git conversion in progress

Jason Merrill jason@redhat.com
Tue Jan 14 21:34:00 GMT 2020


On Tue, Jan 14, 2020 at 9:56 AM Andreas Schwab <schwab@linux-m68k.org>
wrote:

> On Jan 14 2020, Martin Jambor wrote:
>


> > On Tue, Jan 14 2020, Andreas Schwab wrote:
> >> On Jan 14 2020, Georg-Johann Lay wrote:
> >>
> >>> git clone --reference original-gcc ...
> >>
> >> Don't use --reference.  It is too easy to lose work if you don't know
> >> what you are doing.
> >
> > What are the risks, assuming I won't delete the referenced repo which
> > sits on the same partition of the same local disk as the new one?
>
> The risk is if the original repository is gc'd (and nowadays git
> automatically runs git gc --auto from time to time) it may lose objects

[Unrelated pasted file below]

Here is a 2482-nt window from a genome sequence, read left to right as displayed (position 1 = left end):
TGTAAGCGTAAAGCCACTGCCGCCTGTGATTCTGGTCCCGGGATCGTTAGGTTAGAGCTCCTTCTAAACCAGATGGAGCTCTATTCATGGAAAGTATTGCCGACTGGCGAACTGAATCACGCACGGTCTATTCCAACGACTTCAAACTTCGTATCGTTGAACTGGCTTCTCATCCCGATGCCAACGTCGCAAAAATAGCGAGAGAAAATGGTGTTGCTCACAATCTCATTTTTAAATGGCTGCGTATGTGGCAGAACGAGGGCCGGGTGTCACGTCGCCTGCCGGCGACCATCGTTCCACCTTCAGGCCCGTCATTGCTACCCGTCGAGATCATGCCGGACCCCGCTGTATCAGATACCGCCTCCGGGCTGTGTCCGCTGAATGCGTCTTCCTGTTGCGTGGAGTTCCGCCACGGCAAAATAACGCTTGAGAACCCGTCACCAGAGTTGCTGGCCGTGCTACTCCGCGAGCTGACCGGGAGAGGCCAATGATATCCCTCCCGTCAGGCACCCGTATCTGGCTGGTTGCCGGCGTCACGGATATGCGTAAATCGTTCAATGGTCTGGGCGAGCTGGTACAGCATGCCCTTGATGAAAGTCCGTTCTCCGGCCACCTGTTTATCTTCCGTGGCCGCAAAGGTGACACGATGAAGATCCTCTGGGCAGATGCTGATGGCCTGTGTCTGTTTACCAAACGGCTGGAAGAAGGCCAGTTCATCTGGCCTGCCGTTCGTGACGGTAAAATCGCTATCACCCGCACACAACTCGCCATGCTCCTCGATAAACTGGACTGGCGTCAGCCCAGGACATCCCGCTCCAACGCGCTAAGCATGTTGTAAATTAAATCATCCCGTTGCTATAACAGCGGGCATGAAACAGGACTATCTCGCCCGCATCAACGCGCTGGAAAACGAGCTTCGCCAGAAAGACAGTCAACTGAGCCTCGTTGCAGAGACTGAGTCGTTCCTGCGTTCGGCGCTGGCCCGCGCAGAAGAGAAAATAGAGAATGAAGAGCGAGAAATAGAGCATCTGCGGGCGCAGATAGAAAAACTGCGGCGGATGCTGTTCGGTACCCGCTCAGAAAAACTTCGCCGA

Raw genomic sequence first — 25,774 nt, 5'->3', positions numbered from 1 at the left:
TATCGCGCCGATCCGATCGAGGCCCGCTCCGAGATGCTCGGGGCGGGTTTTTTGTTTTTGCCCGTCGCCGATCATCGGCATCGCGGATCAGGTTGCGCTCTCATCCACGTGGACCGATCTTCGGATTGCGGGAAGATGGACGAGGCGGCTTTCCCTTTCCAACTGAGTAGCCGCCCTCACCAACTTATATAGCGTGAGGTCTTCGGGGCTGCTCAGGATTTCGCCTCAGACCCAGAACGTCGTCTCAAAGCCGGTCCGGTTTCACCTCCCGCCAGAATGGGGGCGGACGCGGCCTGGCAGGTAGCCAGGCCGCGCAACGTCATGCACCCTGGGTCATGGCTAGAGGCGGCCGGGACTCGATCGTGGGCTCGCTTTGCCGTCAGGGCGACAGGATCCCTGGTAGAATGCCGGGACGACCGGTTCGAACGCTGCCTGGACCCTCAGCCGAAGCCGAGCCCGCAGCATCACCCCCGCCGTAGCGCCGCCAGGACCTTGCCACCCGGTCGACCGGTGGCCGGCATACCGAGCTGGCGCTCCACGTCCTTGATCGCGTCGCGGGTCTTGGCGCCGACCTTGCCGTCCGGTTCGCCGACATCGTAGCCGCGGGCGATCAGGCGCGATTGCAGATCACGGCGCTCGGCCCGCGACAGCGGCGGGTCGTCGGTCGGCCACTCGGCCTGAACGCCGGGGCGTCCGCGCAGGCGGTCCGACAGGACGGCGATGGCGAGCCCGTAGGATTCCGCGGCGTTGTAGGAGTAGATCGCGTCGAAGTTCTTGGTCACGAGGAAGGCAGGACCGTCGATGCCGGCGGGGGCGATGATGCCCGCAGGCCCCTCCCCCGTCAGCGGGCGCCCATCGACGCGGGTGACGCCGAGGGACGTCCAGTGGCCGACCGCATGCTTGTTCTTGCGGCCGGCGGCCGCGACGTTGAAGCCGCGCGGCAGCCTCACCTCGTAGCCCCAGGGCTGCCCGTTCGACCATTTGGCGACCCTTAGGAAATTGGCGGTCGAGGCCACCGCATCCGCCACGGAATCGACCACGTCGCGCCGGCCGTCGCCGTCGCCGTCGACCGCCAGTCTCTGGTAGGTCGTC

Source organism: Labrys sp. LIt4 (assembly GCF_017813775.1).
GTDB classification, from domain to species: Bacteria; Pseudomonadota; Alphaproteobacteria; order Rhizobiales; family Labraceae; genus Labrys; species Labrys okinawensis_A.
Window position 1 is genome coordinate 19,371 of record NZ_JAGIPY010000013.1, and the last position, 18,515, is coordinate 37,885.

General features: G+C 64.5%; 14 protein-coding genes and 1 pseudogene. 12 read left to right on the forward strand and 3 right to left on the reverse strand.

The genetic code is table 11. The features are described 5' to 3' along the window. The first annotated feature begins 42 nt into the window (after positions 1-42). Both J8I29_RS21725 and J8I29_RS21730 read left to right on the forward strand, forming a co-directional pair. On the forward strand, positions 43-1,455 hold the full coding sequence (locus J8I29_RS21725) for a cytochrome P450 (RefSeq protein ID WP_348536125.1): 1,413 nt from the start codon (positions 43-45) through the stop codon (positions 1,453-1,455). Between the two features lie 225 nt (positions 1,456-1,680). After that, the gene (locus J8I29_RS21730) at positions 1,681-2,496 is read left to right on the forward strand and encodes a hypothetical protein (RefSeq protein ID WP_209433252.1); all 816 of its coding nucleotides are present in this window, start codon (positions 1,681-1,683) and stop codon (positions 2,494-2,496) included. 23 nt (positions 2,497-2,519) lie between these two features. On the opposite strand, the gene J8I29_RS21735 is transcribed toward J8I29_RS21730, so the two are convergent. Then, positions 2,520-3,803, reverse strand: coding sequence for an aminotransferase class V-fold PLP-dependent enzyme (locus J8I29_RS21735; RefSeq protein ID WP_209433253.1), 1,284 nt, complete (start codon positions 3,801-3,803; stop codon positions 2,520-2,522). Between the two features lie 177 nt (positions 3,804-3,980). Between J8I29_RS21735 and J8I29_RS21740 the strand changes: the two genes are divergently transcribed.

> that are still needed by the referencing repository.  That doesn't
> happen with git worktree as the main repository knows about all
> references, including worktree local reflogs.
>

Exactly.  I used --reference with my local copy of the old git mirror, and
it's hopelessly corrupt now due to needed objects getting gc'd from the
reference repository.  Very much not for use by novices without
--dissociate.  As the clone man page says,

           NOTE: this is a possibly dangerous operation; do not use it
unless
           you understand what it does. If you clone your repository using
           this option and then delete branches (or use any other Git
command
           that makes any existing commit unreferenced) in the source
           repository, some objects may become unreferenced (or dangling).
           These objects may be removed by normal Git operations (such as
git
           commit) which automatically call git gc --auto. (See git-gc(1).)
If
           these objects are removed and were referenced by the cloned
           repository, then the cloned repository will become corrupt.

I notice that git.html on the website doesn't match what's currently in
wwwdocs git, is automatic updating broken?

Jason



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